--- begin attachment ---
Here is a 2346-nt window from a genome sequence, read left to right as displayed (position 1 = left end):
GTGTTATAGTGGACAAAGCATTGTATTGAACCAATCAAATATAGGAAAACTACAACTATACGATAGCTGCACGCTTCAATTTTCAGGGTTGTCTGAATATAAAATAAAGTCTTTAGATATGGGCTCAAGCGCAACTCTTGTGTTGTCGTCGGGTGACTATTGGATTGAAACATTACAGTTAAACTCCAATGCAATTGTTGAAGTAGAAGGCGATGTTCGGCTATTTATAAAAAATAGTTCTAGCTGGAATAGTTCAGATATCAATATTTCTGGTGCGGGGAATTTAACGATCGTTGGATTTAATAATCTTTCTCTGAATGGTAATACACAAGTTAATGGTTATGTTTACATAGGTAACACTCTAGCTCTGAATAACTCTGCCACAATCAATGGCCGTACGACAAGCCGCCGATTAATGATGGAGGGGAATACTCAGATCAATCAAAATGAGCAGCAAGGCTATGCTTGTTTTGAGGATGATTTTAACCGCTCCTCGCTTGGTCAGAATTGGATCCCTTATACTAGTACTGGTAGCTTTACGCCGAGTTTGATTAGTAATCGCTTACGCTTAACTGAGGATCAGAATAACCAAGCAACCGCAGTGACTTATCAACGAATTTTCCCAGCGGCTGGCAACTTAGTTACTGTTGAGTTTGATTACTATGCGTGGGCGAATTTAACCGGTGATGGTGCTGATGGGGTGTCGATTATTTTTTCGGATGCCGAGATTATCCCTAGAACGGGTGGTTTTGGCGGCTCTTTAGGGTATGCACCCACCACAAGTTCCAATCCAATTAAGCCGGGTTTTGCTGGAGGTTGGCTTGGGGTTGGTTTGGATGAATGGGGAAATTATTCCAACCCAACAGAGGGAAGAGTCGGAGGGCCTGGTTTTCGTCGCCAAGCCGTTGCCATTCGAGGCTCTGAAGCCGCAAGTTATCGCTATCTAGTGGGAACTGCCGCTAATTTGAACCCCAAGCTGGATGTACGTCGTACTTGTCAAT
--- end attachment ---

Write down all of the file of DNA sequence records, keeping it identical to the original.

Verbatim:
Here is a 2346-nt window from a genome sequence, read left to right as displayed (position 1 = left end):
GTGTTATAGTGGACAAAGCATTGTATTGAACCAATCAAATATAGGAAAACTACAACTATACGATAGCTGCACGCTTCAATTTTCAGGGTTGTCTGAATATAAAATAAAGTCTTTAGATATGGGCTCAAGCGCAACTCTTGTGTTGTCGTCGGGTGACTATTGGATTGAAACATTACAGTTAAACTCCAATGCAATTGTTGAAGTAGAAGGCGATGTTCGGCTATTTATAAAAAATAGTTCTAGCTGGAATAGTTCAGATATCAATATTTCTGGTGCGGGGAATTTAACGATCGTTGGATTTAATAATCTTTCTCTGAATGGTAATACACAAGTTAATGGTTATGTTTACATAGGTAACACTCTAGCTCTGAATAACTCTGCCACAATCAATGGCCGTACGACAAGCCGCCGATTAATGATGGAGGGGAATACTCAGATCAATCAAAATGAGCAGCAAGGCTATGCTTGTTTTGAGGATGATTTTAACCGCTCCTCGCTTGGTCAGAATTGGATCCCTTATACTAGTACTGGTAGCTTTACGCCGAGTTTGATTAGTAATCGCTTACGCTTAACTGAGGATCAGAATAACCAAGCAACCGCAGTGACTTATCAACGAATTTTCCCAGCGGCTGGCAACTTAGTTACTGTTGAGTTTGATTACTATGCGTGGGCGAATTTAACCGGTGATGGTGCTGATGGGGTGTCGATTATTTTTTCGGATGCCGAGATTATCCCTAGAACGGGTGGTTTTGGCGGCTCTTTAGGGTATGCACCCACCACAAGTTCCAATCCAATTAAGCCGGGTTTTGCTGGAGGTTGGCTTGGGGTTGGTTTGGATGAATGGGGAAATTATTCCAACCCAACAGAGGGAAGAGTCGGAGGGCCTGGTTTTCGTCGCCAAGCCGTTGCCATTCGAGGCTCTGAAGCCGCAAGTTATCGCTATCTAGTGGGAACTGCCGCTAATTTGAACCCCAAGCTGGATGTACGTCGTACTTGTCAAT